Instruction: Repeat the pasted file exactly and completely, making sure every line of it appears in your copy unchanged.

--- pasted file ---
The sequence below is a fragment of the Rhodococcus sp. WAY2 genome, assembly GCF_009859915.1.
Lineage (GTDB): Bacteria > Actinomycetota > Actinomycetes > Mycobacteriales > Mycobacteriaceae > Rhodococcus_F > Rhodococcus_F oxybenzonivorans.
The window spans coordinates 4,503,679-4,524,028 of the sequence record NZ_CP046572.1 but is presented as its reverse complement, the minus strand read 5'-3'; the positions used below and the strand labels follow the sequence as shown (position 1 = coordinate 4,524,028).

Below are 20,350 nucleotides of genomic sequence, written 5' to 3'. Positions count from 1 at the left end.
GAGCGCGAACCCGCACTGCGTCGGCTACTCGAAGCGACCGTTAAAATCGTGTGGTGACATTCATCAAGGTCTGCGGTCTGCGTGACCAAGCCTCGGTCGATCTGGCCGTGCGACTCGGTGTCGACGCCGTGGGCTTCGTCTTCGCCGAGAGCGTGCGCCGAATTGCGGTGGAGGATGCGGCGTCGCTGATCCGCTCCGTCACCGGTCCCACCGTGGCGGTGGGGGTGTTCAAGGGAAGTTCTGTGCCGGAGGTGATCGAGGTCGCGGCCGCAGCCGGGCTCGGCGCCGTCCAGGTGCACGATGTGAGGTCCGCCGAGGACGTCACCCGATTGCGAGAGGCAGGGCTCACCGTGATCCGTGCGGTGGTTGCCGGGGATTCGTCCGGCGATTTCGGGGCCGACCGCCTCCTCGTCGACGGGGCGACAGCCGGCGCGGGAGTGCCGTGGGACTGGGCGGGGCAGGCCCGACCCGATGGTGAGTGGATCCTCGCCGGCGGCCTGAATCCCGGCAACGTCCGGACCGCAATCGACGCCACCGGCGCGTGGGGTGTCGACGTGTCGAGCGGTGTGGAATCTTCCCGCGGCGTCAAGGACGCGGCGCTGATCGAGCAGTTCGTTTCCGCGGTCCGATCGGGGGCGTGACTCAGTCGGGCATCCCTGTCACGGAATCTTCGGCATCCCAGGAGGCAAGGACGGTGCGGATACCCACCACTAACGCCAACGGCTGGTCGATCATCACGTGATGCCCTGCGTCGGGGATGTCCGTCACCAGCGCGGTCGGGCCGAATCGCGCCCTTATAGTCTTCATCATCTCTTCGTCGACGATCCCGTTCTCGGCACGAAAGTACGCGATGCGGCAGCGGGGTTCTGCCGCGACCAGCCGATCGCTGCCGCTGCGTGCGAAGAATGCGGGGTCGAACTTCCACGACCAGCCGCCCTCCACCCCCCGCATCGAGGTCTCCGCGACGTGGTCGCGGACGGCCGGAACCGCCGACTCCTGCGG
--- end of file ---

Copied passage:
The sequence below is a fragment of the Rhodococcus sp. WAY2 genome, assembly GCF_009859915.1.
Lineage (GTDB): Bacteria > Actinomycetota > Actinomycetes > Mycobacteriales > Mycobacteriaceae > Rhodococcus_F > Rhodococcus_F oxybenzonivorans.
The window spans coordinates 4,503,679-4,524,028 of the sequence record NZ_CP046572.1 but is presented as its reverse complement, the minus strand read 5'-3'; the positions used below and the strand labels follow the sequence as shown (position 1 = coordinate 4,524,028).

Below are 20,350 nucleotides of genomic sequence, written 5' to 3'. Positions count from 1 at the left end.
GAGCGCGAACCCGCACTGCGTCGGCTACTCGAAGCGACCGTTAAAATCGTGTGGTGACATTCATCAAGGTCTGCGGTCTGCGTGACCAAGCCTCGGTCGATCTGGCCGTGCGACTCGGTGTCGACGCCGTGGGCTTCGTCTTCGCCGAGAGCGTGCGCCGAATTGCGGTGGAGGATGCGGCGTCGCTGATCCGCTCCGTCACCGGTCCCACCGTGGCGGTGGGGGTGTTCAAGGGAAGTTCTGTGCCGGAGGTGATCGAGGTCGCGGCCGCAGCCGGGCTCGGCGCCGTCCAGGTGCACGATGTGAGGTCCGCCGAGGACGTCACCCGATTGCGAGAGGCAGGGCTCACCGTGATCCGTGCGGTGGTTGCCGGGGATTCGTCCGGCGATTTCGGGGCCGACCGCCTCCTCGTCGACGGGGCGACAGCCGGCGCGGGAGTGCCGTGGGACTGGGCGGGGCAGGCCCGACCCGATGGTGAGTGGATCCTCGCCGGCGGCCTGAATCCCGGCAACGTCCGGACCGCAATCGACGCCACCGGCGCGTGGGGTGTCGACGTGTCGAGCGGTGTGGAATCTTCCCGCGGCGTCAAGGACGCGGCGCTGATCGAGCAGTTCGTTTCCGCGGTCCGATCGGGGGCGTGACTCAGTCGGGCATCCCTGTCACGGAATCTTCGGCATCCCAGGAGGCAAGGACGGTGCGGATACCCACCACTAACGCCAACGGCTGGTCGATCATCACGTGATGCCCTGCGTCGGGGATGTCCGTCACCAGCGCGGTCGGGCCGAATCGCGCCCTTATAGTCTTCATCATCTCTTCGTCGACGATCCCGTTCTCGGCACGAAAGTACGCGATGCGGCAGCGGGGTTCTGCCGCGACCAGCCGATCGCTGCCGCTGCGTGCGAAGAATGCGGGGTCGAACTTCCACGACCAGCCGCCCTCCACCCCCCGCATCGAGGTCTCCGCGACGTGGTCGCGGACGGCCGGAACCGCCGACTCCTGCGG